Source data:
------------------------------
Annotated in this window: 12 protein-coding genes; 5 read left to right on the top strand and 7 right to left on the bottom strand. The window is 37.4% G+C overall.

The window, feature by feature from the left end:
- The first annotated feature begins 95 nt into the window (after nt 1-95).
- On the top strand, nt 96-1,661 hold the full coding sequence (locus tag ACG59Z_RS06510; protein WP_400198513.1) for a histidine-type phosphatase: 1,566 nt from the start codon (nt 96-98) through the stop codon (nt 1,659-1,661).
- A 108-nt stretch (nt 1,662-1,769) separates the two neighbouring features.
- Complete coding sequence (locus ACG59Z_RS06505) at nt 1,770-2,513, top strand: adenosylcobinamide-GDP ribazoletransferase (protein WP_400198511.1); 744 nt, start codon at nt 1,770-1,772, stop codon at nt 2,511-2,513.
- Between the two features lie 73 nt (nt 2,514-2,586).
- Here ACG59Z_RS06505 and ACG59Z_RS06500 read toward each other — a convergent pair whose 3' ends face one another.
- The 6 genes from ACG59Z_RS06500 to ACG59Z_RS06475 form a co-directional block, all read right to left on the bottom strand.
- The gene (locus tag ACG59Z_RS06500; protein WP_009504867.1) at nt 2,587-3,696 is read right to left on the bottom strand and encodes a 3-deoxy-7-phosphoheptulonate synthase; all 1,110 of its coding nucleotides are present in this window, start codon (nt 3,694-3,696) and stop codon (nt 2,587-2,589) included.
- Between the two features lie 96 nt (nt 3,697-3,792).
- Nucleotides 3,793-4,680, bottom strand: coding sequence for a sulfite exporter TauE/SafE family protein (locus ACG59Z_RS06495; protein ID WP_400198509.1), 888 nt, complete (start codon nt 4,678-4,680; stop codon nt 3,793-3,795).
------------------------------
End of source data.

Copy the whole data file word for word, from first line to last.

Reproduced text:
Annotated in this window: 12 protein-coding genes; 5 read left to right on the top strand and 7 right to left on the bottom strand. The window is 37.4% G+C overall.

The window, feature by feature from the left end:
- The first annotated feature begins 95 nt into the window (after nt 1-95).
- On the top strand, nt 96-1,661 hold the full coding sequence (locus tag ACG59Z_RS06510; protein WP_400198513.1) for a histidine-type phosphatase: 1,566 nt from the start codon (nt 96-98) through the stop codon (nt 1,659-1,661).
- A 108-nt stretch (nt 1,662-1,769) separates the two neighbouring features.
- Complete coding sequence (locus ACG59Z_RS06505) at nt 1,770-2,513, top strand: adenosylcobinamide-GDP ribazoletransferase (protein WP_400198511.1); 744 nt, start codon at nt 1,770-1,772, stop codon at nt 2,511-2,513.
- Between the two features lie 73 nt (nt 2,514-2,586).
- Here ACG59Z_RS06505 and ACG59Z_RS06500 read toward each other — a convergent pair whose 3' ends face one another.
- The 6 genes from ACG59Z_RS06500 to ACG59Z_RS06475 form a co-directional block, all read right to left on the bottom strand.
- The gene (locus tag ACG59Z_RS06500; protein WP_009504867.1) at nt 2,587-3,696 is read right to left on the bottom strand and encodes a 3-deoxy-7-phosphoheptulonate synthase; all 1,110 of its coding nucleotides are present in this window, start codon (nt 3,694-3,696) and stop codon (nt 2,587-2,589) included.
- Between the two features lie 96 nt (nt 3,697-3,792).
- Nucleotides 3,793-4,680, bottom strand: coding sequence for a sulfite exporter TauE/SafE family protein (locus ACG59Z_RS06495; protein ID WP_400198509.1), 888 nt, complete (start codon nt 4,678-4,680; stop codon nt 3,793-3,795).